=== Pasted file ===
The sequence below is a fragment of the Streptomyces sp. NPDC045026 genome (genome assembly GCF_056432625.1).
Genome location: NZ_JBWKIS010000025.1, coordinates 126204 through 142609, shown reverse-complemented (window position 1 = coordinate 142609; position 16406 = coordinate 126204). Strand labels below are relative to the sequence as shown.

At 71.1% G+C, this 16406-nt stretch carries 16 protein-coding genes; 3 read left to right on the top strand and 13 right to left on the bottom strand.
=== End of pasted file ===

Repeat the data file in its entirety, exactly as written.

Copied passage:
The sequence below is a fragment of the Streptomyces sp. NPDC045026 genome (genome assembly GCF_056432625.1).
Genome location: NZ_JBWKIS010000025.1, coordinates 126204 through 142609, shown reverse-complemented (window position 1 = coordinate 142609; position 16406 = coordinate 126204). Strand labels below are relative to the sequence as shown.

At 71.1% G+C, this 16406-nt stretch carries 16 protein-coding genes; 3 read left to right on the top strand and 13 right to left on the bottom strand.